Ngadi Chuli (also known as Peak 29, Dakura, Dakum, or Dunapurna) is a high mountain summit in the Mansiri Himal (or Manaslu Himal), also known as the Gurkha Massif, in Nepal. It is flanked by Manaslu to the north and Himalchuli to the south. With an elevation of 7,871 metres (25,823 ft) above sea level, it is the 20th-highest mountain on Earth.
|Elevation||7,871 m (25,823 ft)|
|Prominence||1,020 m (3,350 ft)|
|First ascent||19 October 1970 by Hiroshi Watanabe and Lhakpa Tsering|
8 May 1979 by Ryszard Gajewski and Maciej Pawlikowski
|Easiest route||Snow/ice climb|
Despite its top 20 height, Ngadi Chuli has only been climbed once or twice. The probable first ascent occurred in 1970, when Hiroshi Watanabe and Sherpa Lhakpa Tsering, members of a Japanese expedition, climbed the east ridge and face. They left their camp V, at about 7,500 metres, for a summit attempt. About 70 m below the summit they disappeared out of sight for nearly two hours at 1:15 PM. On their return, after descending a difficult snow ridge, they suffered a fatal fall down an ice wall, from c. 7,600 m nearly down to camp 4 at 6,900 m, where their climbing partners observed their fall. Neither their camera nor Watanabe's ice-ax, to which pennants would have been attached had they reached the summit, survived the fall, so that no conclusive evidence that they reached the summit has ever been found. In order to achieve a confirmed ascent of the mountain, the Japanese organized three more expeditions, in 1974, 1978 and 1982, but these all failed.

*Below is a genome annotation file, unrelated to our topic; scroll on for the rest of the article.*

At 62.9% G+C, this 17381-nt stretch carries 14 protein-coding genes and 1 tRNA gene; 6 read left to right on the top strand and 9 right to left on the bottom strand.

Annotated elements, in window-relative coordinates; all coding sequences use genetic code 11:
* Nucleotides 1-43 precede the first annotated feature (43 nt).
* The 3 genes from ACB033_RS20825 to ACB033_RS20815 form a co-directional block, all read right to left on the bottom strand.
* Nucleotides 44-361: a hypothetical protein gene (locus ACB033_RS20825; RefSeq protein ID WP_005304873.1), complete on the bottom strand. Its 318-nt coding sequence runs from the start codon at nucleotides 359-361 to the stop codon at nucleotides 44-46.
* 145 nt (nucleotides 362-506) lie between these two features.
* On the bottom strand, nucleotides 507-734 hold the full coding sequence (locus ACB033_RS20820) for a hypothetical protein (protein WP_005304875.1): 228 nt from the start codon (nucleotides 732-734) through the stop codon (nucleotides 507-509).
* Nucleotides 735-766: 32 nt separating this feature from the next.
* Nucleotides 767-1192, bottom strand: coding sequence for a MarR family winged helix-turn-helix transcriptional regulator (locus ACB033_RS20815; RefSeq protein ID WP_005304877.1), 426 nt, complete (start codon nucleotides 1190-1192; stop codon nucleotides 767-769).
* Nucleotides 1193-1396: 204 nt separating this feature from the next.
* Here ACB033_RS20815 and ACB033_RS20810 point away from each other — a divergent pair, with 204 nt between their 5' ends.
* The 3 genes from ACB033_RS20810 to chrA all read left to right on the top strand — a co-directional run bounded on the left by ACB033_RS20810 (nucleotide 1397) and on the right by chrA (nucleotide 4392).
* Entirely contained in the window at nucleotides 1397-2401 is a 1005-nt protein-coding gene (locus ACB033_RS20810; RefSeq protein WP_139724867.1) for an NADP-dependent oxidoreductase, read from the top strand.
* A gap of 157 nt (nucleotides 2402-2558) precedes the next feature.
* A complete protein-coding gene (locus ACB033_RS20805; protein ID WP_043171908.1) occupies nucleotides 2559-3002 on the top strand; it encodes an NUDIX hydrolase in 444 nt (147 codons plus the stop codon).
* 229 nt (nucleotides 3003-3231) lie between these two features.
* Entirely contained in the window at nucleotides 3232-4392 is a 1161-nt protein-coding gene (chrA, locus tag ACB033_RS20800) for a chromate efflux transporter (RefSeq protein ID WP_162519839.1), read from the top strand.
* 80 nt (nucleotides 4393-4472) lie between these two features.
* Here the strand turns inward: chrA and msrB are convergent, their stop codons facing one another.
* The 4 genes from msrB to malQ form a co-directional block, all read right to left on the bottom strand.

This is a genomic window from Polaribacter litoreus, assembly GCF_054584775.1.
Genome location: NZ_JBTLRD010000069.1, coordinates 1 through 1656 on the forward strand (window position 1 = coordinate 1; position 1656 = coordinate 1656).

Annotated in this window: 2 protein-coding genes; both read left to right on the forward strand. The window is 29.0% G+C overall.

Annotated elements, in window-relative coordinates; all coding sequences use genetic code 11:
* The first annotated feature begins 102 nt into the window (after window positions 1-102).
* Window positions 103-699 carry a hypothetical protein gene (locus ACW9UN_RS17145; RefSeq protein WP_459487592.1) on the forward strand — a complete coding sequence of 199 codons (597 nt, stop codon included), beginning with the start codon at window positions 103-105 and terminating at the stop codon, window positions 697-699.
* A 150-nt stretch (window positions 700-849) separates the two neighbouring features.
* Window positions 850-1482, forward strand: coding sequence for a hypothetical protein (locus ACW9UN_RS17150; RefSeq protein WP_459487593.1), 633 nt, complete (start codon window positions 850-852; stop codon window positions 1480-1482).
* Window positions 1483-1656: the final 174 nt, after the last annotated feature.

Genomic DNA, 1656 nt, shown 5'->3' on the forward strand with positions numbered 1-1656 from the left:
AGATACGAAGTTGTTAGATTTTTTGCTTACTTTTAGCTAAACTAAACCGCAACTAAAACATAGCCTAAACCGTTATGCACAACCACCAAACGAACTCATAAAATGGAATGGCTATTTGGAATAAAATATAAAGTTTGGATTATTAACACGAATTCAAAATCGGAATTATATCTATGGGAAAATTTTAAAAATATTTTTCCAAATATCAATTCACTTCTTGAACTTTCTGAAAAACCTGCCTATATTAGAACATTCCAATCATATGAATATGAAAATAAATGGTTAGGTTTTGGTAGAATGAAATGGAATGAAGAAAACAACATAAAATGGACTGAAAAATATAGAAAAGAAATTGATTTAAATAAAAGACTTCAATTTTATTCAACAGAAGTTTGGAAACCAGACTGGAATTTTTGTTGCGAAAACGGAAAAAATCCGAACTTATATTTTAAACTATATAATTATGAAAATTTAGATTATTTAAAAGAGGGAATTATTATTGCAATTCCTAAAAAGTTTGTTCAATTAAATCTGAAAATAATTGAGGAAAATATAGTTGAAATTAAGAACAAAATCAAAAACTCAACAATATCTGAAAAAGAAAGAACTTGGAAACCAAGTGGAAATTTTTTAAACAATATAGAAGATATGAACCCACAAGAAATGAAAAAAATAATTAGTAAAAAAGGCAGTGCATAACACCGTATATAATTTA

A British Army Mountaineering Association expedition attempted Peak 29 in the post-monsoon 1982 season. Adverse weather and logistical problems caused by the Falklands War, however, prevented the expedition from climbing above 20,000 feet (6,100 m).
As of 2014, no further attempts have been made on the mountain since the last Japanese expedition in 1982.
- 1961 First reconnaissance by Japanese climbers.
- 1969 Third Japanese attempt reached 7350 m.
- 1970 Probable first ascent, via the east ridge and face.
- 1978 Three climbers die in an avalanche during the seventh Japanese attempt.
- 1979 First confirmed ascent, by a Polish expedition.